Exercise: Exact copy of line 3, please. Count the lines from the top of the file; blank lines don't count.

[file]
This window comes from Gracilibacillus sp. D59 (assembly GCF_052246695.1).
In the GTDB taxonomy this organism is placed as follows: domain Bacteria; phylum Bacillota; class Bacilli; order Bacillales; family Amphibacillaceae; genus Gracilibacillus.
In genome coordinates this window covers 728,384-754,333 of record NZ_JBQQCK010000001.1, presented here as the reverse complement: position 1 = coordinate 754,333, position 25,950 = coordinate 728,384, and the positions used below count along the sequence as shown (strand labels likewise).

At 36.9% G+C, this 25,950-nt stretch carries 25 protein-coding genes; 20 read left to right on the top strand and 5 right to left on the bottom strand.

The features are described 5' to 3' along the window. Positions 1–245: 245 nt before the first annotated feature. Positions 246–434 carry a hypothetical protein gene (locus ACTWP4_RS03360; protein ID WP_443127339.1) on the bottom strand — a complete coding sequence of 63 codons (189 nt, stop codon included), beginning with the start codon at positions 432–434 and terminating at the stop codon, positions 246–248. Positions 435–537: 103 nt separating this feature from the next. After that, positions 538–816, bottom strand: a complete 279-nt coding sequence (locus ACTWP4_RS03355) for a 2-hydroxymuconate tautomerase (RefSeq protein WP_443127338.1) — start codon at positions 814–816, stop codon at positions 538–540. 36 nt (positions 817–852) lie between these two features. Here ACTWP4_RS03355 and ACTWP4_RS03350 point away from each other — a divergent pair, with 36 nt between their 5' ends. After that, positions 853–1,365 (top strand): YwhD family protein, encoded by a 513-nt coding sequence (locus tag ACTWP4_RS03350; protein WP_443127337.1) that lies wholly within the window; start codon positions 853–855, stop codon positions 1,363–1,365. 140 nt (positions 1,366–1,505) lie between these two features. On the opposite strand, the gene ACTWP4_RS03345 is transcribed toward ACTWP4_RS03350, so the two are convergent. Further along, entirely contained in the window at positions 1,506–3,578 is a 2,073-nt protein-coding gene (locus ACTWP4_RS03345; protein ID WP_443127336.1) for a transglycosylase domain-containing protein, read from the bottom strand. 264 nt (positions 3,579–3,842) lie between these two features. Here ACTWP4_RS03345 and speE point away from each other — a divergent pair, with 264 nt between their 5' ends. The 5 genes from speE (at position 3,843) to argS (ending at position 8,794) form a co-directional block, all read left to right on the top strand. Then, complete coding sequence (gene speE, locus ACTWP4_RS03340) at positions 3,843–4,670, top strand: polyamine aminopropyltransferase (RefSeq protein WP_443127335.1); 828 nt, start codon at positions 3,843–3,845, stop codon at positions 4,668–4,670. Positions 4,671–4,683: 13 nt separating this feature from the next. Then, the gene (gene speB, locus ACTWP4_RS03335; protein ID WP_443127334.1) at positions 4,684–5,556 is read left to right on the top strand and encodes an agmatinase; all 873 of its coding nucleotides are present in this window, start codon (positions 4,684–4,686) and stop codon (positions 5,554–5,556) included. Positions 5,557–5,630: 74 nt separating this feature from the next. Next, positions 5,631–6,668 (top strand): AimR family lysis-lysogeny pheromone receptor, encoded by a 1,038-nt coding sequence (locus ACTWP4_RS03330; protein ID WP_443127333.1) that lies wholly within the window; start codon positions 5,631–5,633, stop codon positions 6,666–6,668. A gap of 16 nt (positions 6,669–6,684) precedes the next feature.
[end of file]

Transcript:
In genome coordinates this window covers 728,384-754,333 of record NZ_JBQQCK010000001.1, presented here as the reverse complement: position 1 = coordinate 754,333, position 25,950 = coordinate 728,384, and the positions used below count along the sequence as shown (strand labels likewise).